Nelson Cathedral is pleasant though it has one obvious flaw: it lacks a top half. Having been planned in an English gothic style, tastes changed and money ran out, so it’s been finished off in a truncated form. Still, I guess half a cathedral is better than none, and it does have a good set of ancillary buildings including a bell tower with just one bell. Given that many cathedrals take hundreds of years to build, maybe this is a natural state in their development; and perhaps in New Zealand the better understanding of earthquakes makes it sensible not to stick an elaborate gothic structure on top.
Inside, the cathedral has a rather nicer feel to it. It’s still obviously an “English Cathedral that’s been chopped off half way up”, but old and new are mixed in a way which seems to work.
Suter Art Gallery
Nelson claims to have developed an exciting arty café culture by the sea – but I can’t say I found it. To me the docks were reminiscent of Lerwick (Shetland), and the town centre felt like Nottingham on a wet Saturday afternoon. But I did enjoy the Suter Art Gallery. This is a lot better than its glorified scout hut premises might suggest: it had some gorgeous contemporary New Zealand pottery, and a delightful reinterpretation of Ford Madox Ford’s The Last of England as The First of New Zealand.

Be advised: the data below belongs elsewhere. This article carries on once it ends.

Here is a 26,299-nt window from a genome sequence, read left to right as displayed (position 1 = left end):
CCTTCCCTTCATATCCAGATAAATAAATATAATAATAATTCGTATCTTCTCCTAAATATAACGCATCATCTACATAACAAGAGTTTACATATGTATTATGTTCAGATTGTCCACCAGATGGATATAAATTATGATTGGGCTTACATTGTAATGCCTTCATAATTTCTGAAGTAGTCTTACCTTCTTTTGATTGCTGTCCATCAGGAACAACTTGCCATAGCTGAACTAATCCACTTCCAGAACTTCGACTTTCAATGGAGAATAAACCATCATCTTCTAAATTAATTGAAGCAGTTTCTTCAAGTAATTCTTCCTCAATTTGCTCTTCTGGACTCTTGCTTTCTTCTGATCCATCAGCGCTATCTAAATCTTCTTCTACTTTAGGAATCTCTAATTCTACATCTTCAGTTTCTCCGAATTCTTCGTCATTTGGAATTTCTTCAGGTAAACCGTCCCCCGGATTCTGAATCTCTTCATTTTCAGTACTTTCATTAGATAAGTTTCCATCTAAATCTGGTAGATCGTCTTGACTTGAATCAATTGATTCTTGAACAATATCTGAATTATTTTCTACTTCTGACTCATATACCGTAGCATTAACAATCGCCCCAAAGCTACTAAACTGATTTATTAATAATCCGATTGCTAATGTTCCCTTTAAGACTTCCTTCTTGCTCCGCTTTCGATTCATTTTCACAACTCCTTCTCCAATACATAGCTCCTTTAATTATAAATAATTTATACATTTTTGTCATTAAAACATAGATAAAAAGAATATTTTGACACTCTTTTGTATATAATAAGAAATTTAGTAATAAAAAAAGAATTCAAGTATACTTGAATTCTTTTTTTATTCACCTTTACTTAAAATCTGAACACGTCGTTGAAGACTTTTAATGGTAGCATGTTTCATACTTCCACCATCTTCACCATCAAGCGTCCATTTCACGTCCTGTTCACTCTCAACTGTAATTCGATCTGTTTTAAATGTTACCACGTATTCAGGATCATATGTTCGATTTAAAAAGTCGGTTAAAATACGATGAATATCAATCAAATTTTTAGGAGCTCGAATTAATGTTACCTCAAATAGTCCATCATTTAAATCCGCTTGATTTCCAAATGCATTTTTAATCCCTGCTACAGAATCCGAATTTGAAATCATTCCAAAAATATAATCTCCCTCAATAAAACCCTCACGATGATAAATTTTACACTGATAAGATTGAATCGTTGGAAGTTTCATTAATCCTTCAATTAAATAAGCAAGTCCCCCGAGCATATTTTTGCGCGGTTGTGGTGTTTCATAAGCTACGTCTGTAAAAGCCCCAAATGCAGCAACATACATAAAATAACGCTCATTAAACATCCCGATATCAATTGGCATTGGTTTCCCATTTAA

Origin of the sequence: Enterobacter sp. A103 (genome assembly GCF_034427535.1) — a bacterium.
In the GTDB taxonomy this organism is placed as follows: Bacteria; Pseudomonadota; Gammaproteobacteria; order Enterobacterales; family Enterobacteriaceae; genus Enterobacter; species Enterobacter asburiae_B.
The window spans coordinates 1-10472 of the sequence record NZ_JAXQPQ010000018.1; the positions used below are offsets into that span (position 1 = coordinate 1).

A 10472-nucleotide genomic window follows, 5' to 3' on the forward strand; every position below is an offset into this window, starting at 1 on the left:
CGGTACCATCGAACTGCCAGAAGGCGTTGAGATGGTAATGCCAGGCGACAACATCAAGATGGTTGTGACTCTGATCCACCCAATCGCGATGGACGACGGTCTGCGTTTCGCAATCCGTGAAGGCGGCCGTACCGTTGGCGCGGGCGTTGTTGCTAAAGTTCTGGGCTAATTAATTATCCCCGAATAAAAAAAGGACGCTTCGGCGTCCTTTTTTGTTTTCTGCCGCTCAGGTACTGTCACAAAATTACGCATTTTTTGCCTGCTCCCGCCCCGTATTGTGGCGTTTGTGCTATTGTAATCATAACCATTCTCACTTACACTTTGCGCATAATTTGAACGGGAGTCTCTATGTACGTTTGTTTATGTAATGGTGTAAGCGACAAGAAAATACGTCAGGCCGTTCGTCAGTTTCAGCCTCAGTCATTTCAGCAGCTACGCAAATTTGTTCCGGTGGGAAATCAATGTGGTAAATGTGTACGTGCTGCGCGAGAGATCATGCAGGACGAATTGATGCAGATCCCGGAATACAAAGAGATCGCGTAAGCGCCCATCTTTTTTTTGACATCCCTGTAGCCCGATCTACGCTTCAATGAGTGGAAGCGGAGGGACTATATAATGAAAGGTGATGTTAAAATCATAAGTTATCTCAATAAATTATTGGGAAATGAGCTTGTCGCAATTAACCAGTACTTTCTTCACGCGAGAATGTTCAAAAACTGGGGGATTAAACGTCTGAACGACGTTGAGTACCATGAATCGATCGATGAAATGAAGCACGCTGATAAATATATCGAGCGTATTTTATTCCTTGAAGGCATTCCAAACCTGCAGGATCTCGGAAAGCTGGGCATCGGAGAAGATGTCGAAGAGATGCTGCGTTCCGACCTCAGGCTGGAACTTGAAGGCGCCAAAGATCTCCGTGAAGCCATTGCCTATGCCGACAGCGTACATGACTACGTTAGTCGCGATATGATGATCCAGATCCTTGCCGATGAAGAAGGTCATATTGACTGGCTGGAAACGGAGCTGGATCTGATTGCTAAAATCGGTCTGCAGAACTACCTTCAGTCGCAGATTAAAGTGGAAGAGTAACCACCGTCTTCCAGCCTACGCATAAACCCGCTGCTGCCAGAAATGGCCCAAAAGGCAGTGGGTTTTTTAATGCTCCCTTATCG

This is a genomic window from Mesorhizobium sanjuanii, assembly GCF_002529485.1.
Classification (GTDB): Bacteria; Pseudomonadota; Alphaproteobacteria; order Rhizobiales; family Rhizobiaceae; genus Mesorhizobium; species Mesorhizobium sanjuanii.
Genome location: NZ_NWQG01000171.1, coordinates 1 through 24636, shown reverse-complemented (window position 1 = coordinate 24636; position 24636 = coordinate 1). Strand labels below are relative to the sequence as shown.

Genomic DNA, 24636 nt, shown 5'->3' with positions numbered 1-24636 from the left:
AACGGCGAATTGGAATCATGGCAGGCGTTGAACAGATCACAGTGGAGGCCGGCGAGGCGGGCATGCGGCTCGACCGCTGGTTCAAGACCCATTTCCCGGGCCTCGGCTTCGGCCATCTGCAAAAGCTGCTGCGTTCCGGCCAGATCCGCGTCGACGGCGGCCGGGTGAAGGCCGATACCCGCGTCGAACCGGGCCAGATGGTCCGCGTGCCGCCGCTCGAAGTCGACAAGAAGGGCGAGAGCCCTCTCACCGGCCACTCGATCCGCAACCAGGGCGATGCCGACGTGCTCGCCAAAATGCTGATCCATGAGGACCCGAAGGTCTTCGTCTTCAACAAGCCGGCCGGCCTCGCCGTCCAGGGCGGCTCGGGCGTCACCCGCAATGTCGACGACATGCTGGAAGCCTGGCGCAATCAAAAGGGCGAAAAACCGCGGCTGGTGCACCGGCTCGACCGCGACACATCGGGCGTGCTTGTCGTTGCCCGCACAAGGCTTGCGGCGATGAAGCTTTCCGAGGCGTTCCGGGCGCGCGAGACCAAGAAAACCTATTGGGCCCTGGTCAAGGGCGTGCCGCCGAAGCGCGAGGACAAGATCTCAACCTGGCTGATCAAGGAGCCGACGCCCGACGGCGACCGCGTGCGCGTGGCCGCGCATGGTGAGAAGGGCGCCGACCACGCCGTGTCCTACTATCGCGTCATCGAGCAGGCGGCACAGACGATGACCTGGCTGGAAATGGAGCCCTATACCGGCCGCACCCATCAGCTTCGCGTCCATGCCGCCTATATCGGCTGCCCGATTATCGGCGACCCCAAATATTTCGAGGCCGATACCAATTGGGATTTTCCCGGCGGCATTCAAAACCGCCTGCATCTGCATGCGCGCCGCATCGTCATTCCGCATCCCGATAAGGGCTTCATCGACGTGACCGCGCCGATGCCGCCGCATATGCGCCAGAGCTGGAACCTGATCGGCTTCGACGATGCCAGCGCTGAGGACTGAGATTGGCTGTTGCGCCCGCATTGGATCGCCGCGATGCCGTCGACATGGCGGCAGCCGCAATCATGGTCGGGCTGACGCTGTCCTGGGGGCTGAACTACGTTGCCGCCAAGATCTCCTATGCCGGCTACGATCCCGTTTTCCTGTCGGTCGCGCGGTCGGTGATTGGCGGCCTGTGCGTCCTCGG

But what really caught my eye were some paintings by Jane Evans. The first one was ‘Rooster Strutting to an Audience Enthralled’.To me he looks a bit effeminate, though the ‘lady’ on his left is presumably the one who’s enthralled. Both are exaggerated, and you wonder whether the painter is trying to caricature or send up the way both sexes, particularly in their human forms, portray themselves. There’s also a strong sense that she’s copying Marc Chagall. But whatever the meaning, I liked the colours.
The second painting was ‘Summer Siesta’. This has echoes of Henri Matisse, and ‘all that yellow makes the summer almost palpable’. Hmm… ‘palpable’ seems to be a word artists throw around rather too much. But again, I do like the colours.
A third of Jane Evans’ paintings is apparently quite famous: ‘Flowers from Vence’. Again I like the colouring, the general style, and the handling of the subject matter. The style is again a bit Chagall, but that doesn’t make it any the less likable.
The art gallery also had a wall-display of painting by local children of their friends and teachers. Since they’d obviously done it as a class and used very similar materials, it made a rather nice effect…